README.md | 1 -
 TEST      | 1 +
 2 files changed, 1 insertion(+), 1 deletion(-)

Finally, we push the changes to Bitbucket. This will automatically accept the pull request on Bitbucket.

$ git push
Counting objects: 13, done.
Delta compression using up to 4 threads.
Compressing objects: 100% (6/6), done.
Writing objects: 100% (8/8), 873 bytes | 0 bytes/s, done.
Total 8 (delta 2), reused 1 (delta 1)
To git@bitbucket.org:fboender/test.git
   2f6ecbf..ad38a9b  master -> master

The changes have now been pushed to the origin repository and the pull request has been accepted automatically by Bitbucket.

That's it, we're done!

Make "changes" to the pull request

Suppose you find the pull request is largely okay, however it's missing some small things. Maybe the developer who forked didn't update the documentation to reflect the changes he made? Such a hypothetical situation would of course never happen in real life, but let's suppose it does! How do you go about fixing the pull request which still properly accepting it? Here's how:

We've fetched the remote changes and are now inspecting them in our working dir:

$ git fetch https://bitbucket.org/fboender/test-fork bugfix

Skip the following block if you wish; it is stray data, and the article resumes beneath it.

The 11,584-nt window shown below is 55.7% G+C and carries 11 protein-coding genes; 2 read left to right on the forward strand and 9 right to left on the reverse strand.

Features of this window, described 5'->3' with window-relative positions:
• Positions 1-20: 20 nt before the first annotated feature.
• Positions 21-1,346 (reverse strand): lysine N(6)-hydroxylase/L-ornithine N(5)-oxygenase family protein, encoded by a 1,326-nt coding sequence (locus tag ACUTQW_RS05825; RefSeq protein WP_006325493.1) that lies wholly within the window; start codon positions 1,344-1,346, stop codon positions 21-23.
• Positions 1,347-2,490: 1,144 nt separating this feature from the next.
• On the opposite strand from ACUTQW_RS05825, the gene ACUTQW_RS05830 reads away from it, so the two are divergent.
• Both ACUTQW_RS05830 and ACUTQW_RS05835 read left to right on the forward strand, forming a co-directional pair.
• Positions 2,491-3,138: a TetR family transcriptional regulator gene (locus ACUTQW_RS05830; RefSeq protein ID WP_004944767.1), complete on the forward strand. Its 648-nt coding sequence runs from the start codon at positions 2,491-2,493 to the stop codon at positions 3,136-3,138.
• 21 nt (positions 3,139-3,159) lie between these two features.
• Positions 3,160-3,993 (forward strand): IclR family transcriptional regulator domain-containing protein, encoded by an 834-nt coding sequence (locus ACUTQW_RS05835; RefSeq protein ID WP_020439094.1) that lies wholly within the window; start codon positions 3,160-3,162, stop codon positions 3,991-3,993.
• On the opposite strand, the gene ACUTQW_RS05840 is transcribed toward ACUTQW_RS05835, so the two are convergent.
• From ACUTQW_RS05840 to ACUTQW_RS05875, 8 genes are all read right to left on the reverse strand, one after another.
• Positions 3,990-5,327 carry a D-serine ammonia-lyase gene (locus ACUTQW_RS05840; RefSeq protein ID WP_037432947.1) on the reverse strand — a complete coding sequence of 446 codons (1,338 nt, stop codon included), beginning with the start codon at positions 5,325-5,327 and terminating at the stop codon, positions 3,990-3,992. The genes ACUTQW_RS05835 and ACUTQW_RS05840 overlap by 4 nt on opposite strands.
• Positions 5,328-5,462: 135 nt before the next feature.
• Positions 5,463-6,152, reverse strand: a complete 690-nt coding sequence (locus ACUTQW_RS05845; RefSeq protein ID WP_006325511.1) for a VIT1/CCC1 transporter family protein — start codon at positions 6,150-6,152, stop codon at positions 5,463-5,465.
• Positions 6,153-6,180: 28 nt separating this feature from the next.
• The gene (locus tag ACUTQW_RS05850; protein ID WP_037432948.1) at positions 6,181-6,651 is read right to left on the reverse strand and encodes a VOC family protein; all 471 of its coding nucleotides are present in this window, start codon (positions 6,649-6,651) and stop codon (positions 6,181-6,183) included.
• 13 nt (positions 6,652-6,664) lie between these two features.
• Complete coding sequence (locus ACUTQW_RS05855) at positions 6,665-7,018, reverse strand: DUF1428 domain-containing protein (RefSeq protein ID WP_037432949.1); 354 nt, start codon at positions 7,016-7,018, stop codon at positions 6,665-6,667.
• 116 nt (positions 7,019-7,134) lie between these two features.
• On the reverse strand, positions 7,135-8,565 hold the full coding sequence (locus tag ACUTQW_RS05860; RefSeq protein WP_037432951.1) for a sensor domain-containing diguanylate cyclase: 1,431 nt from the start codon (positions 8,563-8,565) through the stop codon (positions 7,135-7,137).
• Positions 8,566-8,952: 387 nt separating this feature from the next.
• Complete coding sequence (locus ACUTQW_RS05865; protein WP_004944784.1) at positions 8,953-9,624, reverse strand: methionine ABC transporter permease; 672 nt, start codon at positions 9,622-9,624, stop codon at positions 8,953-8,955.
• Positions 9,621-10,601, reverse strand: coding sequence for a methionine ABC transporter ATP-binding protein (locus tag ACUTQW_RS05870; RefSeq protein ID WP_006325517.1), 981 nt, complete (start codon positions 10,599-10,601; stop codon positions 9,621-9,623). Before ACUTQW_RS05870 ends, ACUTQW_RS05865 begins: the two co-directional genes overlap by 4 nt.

...
$ git checkout FETCH_HEAD
...

Everything is almost correct, but we need to make some minor changes before accepting the merge request. We can now simply create a new commit in the detached head state:

$ echo "QUUX" >> TEST
$ git add TEST
$ git commit -m "Fixed missing ammend"
[detached HEAD ab11d9a] Fixed missing ammending
 1 file changed, 1 insertion(+)

This gives us a new commit id "ab11d9a" which we can use to merge both the commits from the pull request as well as the new commit:

$ git checkout master
Warning: you are leaving 2 commits behind, not connected to
any of your branches:

  ab11d9a Fixed missing ammending
  e761f43 Ammended TEST some more

$ git merge ab11d9a
Updating ad38a9b..ab11d9a
Fast-forward
 TEST | 2 ++
 1 file changed, 2 insertions(+)

$ git push

The merge request will now automatically be accepted and our additional commit will also be pushed to the main repository. Note that this doesn't actually makes any changes to the pull request. It's just an additional commit that you're merging in at the same time as the commits from the pull request. This is useful to prevent broken code on branches.

bexec v0.6 released: Execute Vim buffers and show output in new buffer.

I've just released version 0.6 of my Vim bexec plugin. 

Bexec is a Vim plugin that allows the user to execute the current buffer if it contains a script with a shebang (#!/path/to/interpreter) on the first line or if the default interpreter for the script's type is known by Bexec. The output of the script will be grabbed and displayed in a separate buffer.

New in this version:

  • Support (fix) for Windows support. (by mohd-akram)

You can get the new version (as a Vimball) from: